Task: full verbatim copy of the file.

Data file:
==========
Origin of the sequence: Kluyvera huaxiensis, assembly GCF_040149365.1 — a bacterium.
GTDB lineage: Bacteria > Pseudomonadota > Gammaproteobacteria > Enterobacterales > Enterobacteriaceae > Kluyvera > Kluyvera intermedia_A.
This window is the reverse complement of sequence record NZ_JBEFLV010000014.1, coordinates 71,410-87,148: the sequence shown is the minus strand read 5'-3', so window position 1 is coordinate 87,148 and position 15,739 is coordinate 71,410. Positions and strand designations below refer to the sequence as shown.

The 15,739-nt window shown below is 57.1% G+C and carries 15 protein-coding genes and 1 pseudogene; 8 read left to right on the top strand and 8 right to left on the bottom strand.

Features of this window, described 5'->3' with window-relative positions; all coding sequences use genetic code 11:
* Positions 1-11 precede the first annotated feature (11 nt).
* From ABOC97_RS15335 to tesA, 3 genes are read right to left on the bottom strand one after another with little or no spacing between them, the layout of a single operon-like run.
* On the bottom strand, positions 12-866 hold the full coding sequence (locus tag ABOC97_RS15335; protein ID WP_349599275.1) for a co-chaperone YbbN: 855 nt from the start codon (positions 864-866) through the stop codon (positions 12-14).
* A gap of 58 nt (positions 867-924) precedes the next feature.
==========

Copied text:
Origin of the sequence: Kluyvera huaxiensis, assembly GCF_040149365.1 — a bacterium.
GTDB lineage: Bacteria > Pseudomonadota > Gammaproteobacteria > Enterobacterales > Enterobacteriaceae > Kluyvera > Kluyvera intermedia_A.
This window is the reverse complement of sequence record NZ_JBEFLV010000014.1, coordinates 71,410-87,148: the sequence shown is the minus strand read 5'-3', so window position 1 is coordinate 87,148 and position 15,739 is coordinate 71,410. Positions and strand designations below refer to the sequence as shown.

The 15,739-nt window shown below is 57.1% G+C and carries 15 protein-coding genes and 1 pseudogene; 8 read left to right on the top strand and 8 right to left on the bottom strand.

Features of this window, described 5'->3' with window-relative positions; all coding sequences use genetic code 11:
* Positions 1-11 precede the first annotated feature (11 nt).
* From ABOC97_RS15335 to tesA, 3 genes are read right to left on the bottom strand one after another with little or no spacing between them, the layout of a single operon-like run.
* On the bottom strand, positions 12-866 hold the full coding sequence (locus tag ABOC97_RS15335; protein ID WP_349599275.1) for a co-chaperone YbbN: 855 nt from the start codon (positions 864-866) through the stop codon (positions 12-14).
* A gap of 58 nt (positions 867-924) precedes the next feature.